Beautifully rich in writing, this epic novel tells the tale of man you'll love and hate, and love again. You'll feel for him as he struggles, cry with him as he despairs, and cheer with him as he triumphs. It's a good comment on the class system in place in China at the time, but also a comment on perseverance of spirit and integrity of character.
I hadn't read this book since 8th grade. Now, 25 years later, I read it again and weep with the beauty of this book. Love, tolerance, deception, greed, pride all flowing as poetry. If you haven't read this book since high school, you, now as an adult must re-read to truly appreciate what makes this book the classic it is.
You know, I've never lived on a farm - in fact I think I'd hate it - but I'm finding I love novels about farming and communing with land. They're very...(shudders) grounding. I really wish that weren't a pun, but it's the best word I know to describe it, and I suppose it helps explain the metaphor of spiritually settling things being described as grounding. The point is, I feel very settled at the moment.
Buck writes in a very stylized, almost awkward English that helps set the mood. It works, of course, in the subconscious expectation (at least I have) to hear about life in China in a stilted language, but it also evokes an almost biblical feeling, especially in her heavy use of repetition of the same words for the same things, over and over, and the repetition of phrases close together in a limited vocabulary.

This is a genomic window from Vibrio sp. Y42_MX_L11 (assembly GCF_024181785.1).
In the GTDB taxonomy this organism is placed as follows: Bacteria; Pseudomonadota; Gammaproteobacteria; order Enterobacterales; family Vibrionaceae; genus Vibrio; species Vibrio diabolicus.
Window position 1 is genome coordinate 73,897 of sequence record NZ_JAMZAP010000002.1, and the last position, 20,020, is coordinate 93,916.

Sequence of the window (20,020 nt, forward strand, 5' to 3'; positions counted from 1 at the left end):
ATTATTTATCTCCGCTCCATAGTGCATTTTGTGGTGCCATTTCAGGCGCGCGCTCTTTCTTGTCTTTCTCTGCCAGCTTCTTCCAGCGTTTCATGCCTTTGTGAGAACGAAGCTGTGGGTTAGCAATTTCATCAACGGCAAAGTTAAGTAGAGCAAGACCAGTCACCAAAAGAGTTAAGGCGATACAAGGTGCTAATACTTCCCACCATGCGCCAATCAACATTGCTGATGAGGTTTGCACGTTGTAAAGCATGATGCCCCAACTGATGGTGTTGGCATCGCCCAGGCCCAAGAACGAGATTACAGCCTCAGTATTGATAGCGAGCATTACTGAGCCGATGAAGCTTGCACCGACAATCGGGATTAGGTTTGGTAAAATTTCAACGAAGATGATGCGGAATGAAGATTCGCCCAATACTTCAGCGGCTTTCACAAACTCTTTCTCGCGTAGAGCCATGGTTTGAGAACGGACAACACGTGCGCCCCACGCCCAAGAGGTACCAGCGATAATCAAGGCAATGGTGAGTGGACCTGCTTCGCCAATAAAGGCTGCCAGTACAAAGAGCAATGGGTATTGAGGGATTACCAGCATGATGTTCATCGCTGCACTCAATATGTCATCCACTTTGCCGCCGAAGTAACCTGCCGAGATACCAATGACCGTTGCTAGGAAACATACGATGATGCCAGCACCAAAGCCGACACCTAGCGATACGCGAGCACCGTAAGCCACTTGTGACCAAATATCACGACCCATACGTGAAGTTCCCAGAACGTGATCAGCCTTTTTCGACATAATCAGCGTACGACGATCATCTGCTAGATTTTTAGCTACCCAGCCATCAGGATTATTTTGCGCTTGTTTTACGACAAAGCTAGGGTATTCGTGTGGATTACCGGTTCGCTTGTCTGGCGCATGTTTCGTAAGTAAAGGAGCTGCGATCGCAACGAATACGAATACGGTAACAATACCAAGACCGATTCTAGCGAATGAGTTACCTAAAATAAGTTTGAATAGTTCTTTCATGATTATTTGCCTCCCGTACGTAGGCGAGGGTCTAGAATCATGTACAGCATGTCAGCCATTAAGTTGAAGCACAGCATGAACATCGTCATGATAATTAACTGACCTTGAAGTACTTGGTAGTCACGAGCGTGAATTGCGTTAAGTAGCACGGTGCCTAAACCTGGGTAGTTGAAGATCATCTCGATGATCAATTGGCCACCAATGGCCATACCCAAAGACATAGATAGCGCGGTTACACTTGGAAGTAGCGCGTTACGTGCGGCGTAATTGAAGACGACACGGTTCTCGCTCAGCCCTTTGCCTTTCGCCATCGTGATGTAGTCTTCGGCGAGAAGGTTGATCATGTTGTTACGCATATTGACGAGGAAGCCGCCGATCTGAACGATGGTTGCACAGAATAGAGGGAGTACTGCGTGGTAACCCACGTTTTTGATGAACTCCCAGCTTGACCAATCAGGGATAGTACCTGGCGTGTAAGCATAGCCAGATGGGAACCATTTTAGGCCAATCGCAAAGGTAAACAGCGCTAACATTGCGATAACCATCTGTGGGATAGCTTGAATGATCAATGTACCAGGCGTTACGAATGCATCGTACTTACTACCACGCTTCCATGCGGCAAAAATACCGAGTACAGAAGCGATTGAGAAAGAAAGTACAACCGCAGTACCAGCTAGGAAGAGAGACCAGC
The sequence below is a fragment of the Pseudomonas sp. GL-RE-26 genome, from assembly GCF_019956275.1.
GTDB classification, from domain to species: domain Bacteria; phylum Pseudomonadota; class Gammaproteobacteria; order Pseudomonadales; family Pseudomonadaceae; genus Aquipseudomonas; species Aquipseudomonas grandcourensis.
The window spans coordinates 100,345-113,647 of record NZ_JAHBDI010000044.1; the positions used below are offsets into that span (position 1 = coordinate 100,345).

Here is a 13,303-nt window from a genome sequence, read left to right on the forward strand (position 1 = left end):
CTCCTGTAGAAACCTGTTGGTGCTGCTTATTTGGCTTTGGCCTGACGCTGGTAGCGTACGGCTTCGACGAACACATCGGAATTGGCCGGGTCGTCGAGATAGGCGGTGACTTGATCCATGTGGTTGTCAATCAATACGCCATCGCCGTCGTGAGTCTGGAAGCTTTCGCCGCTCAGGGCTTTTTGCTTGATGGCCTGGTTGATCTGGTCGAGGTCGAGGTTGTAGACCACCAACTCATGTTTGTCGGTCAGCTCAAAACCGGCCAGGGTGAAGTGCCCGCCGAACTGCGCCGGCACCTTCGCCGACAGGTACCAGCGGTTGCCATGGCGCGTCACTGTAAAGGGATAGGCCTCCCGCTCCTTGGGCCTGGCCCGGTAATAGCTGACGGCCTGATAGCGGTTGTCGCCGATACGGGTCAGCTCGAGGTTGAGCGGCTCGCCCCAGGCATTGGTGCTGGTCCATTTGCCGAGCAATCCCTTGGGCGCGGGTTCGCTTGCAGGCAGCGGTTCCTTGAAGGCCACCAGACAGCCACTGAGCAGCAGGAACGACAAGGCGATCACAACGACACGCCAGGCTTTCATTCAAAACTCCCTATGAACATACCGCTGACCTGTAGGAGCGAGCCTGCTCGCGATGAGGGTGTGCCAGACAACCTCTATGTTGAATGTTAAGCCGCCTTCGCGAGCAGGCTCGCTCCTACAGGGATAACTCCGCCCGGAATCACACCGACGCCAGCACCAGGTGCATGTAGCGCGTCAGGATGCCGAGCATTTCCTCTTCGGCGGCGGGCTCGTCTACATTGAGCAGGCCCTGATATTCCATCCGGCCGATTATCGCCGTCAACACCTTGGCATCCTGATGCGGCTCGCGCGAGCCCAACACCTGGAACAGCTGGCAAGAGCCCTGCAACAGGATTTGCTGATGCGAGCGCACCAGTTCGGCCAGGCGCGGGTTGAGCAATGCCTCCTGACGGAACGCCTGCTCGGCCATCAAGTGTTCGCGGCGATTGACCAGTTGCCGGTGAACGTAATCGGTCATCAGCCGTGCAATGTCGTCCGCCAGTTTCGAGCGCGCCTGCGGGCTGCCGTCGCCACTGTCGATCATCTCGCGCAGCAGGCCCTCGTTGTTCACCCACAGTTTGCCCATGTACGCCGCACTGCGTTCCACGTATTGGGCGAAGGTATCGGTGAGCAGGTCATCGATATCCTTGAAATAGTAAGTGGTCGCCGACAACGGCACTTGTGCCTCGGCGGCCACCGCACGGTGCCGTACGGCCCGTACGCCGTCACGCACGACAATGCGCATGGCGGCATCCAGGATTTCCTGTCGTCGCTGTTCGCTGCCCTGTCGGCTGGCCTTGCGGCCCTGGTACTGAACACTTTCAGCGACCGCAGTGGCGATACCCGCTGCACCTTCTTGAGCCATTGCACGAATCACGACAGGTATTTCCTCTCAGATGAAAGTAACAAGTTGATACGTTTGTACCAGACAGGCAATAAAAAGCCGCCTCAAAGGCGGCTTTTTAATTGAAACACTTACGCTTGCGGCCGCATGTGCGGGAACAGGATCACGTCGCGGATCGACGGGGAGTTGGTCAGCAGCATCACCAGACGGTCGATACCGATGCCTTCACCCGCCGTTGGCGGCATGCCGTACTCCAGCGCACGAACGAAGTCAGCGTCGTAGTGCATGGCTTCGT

Anyway, I don't want to spoil anything for anybody, but you're going to get Wang Lung, the simple farmer made good, and you're gonna get him warts and all, and you're gonna like him and you're gonna like him more and you're going to want things for him and you're gonna be sorry when the book ends.
And you're not going to be surprised that the book is called The Good Earth.
I read this book for a book club that I was participating in. I found it to be very thought-provoking, and a great choice for a book club. One particular topic of interest to discuss in our club after reading the book is the perception of and treatment of women in the time of the book vs today.
I read this book many years ago, probably for school. I really liked it then, so when it was chosen as an Oprah book and I saw it in the store I picked it up to glance through it. Imagine my surprise when I was drawn in from the first page and so I bought the book. It was a nice surprise to reread this classic book and enjoy it as much as I did.
The story of Wang Lung, a poor farmer, and his wife O-lan is set in the time of the last Emperor and moves up to the start of the People's Revolution. It is a story filled with drama, love, loyalty, betrayal, perseverance and more. We come to care about Wang and O-lan and their extended family as they struggle with famine, drought, flooding, plague and more and yet always persevere, until achieving success beyond their dreams. This book was published in 1931, yet it doesn't feel dated at all. I am very glad I chose to read this book again.